Greater Manchester Pension Fund (GMPF), along with Ethos Foundation, Etica Funds and the Missionary Oblates, have filed a shareholder proposal at Cisco Systems calling for greater tax transparency.
The proposal calls for the company to publish a tax transparency report aligned with the Global Reporting Initiative (GRI) Tax Standard, including a tax strategy and a country-by-country breakdown of tax and financial information.
The filing follows the historic vote at Amazon.com in May, which saw a record 21% of independent shareholders in favour of a similar proposal. Microsoft shareholders recently filed a similar proposal.
According to Pensions & Investment Research Consultants (PIRC), Cisco’s global tax strategy document provides insufficient information on governance and risk management. “The document is not fit for purpose, insofar as it does not provide investors with the information to undertake an appraisal of the company’s tax risk appetite,” PIRC said.
Cisco’s approach to taxation has been repeatedly challenged by tax authorities globally. In 2021, TaxWatch alleged that Cisco avoided £68m (€79m) UK taxes in 2019. In 2018, Cisco repatriated $67bn in foreign cash holdings as a result of the US Tax Cuts and Jobs Act.
PIRC said that shareholders need greater transparency to evaluate the risks associated with companies’ approach to tax, and the implications for their long-term investments.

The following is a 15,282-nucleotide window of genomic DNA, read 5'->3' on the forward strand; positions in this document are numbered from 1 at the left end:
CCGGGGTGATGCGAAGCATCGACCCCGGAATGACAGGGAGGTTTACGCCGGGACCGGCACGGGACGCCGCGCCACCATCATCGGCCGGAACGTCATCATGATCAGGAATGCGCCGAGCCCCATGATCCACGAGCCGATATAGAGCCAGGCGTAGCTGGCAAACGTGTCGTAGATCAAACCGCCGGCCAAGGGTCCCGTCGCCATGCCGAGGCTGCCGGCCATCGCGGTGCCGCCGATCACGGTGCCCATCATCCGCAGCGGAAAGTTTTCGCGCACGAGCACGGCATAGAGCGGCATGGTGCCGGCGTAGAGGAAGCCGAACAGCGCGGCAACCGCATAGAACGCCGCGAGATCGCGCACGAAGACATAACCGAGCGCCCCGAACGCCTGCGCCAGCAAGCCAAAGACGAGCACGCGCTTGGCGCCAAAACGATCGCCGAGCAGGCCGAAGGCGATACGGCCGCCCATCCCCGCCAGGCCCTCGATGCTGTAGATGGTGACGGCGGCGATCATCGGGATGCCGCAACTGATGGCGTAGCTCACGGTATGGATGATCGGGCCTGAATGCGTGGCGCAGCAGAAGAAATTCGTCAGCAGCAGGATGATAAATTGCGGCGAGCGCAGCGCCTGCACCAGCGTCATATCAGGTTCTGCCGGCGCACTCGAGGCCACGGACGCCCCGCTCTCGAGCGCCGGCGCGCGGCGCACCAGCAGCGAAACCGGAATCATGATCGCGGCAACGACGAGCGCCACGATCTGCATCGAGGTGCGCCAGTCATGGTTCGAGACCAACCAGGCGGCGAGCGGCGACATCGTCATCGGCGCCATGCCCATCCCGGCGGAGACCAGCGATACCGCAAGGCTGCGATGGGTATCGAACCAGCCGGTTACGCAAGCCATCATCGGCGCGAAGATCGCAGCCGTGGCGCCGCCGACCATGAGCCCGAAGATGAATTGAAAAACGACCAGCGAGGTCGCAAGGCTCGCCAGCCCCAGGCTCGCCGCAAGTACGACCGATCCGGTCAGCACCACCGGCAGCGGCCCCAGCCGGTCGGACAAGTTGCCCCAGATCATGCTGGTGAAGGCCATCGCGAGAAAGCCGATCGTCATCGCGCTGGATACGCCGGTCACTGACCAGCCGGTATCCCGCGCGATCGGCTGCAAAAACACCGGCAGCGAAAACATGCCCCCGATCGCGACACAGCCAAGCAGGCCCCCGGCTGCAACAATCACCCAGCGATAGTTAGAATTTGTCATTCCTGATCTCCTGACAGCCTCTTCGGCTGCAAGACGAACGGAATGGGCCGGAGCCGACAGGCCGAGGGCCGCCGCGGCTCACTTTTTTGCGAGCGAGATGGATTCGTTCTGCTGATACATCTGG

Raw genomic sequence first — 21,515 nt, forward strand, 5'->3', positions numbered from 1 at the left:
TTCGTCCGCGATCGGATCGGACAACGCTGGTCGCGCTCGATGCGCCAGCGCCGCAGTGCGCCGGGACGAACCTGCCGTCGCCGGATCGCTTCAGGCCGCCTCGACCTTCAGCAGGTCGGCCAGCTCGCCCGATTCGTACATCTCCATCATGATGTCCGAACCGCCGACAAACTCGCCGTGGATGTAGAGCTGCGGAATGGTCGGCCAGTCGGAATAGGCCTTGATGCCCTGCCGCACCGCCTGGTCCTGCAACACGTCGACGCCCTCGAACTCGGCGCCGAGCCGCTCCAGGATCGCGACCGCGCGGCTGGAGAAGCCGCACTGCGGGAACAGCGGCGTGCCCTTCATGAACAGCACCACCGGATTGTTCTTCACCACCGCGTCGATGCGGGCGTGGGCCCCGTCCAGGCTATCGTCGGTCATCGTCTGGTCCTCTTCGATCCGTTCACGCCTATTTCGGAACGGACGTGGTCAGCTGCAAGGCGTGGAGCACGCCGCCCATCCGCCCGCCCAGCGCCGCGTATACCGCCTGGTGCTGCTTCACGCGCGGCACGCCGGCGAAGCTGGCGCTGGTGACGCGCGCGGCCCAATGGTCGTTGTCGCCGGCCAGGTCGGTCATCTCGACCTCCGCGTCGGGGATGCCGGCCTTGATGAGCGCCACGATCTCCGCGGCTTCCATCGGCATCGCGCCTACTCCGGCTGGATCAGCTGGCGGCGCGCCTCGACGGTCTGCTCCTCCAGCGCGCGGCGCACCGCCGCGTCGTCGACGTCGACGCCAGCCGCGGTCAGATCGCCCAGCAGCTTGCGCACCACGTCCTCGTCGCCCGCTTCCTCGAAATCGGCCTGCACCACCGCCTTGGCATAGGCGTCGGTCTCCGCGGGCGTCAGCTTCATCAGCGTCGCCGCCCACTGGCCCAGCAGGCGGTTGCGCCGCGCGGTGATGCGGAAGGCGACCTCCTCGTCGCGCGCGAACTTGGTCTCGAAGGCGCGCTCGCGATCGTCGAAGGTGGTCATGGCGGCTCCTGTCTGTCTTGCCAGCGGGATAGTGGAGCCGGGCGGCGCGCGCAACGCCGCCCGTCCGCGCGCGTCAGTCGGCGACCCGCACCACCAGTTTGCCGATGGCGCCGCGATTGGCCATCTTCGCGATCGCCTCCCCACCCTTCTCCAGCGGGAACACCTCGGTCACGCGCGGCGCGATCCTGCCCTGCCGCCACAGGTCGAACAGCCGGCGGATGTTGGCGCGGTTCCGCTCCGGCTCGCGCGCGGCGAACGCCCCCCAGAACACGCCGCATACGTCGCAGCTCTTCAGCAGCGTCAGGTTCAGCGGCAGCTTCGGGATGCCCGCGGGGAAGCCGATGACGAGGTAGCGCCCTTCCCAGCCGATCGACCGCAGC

PIRC is supporting the filing of this proposal, as part of a new initiative that is launching today in collaboration with the Centre for International Corporate Tax Accountability and Research (CICTAR).
The initiative will facilitate active engagement with companies in sectors with a history of aggressive tax avoidance, as well as sectors with significant exposure to government contracts and dependent on healthy tax revenue for growth.
Katie Hepworth, responsible tax lead at PIRC, said: “In light of historic reforms to the global taxation system to ensure that companies fairly contribute to the revenue of the countries in which they operate and earn profit, companies must, at a minimum, provide investors with the tools to assess the risks of company tax strategies.”
She noted that Cisco leaves its investors “unable to properly analyse the risks of the company’s tax strategy and the governance frameworks that it has in place to monitor and mitigate these risks”.
Gerald Cooney, chair of the GMPF, said: “Just days after co-filing at Microsoft, the decision was made to file at Cisco for depressingly reoccurring reasons. The current tax strategy is worryingly light on governance and risk management. It doesn’t bode well for its approach to tax, and points to possible wider issues of financial materiality.”
The scheme, he said, will back the calls for Cisco to publish tax reports in line with the GRI Tax Standard, the gold-standard for tax transparency.
“It is imperative that we as shareholders have relevant information to inform our investment choices. Country-by-country tax reporting would introduce some much-needed transparency to a company that has allegedly avoided paying millions of pounds worth of tax,” he noted.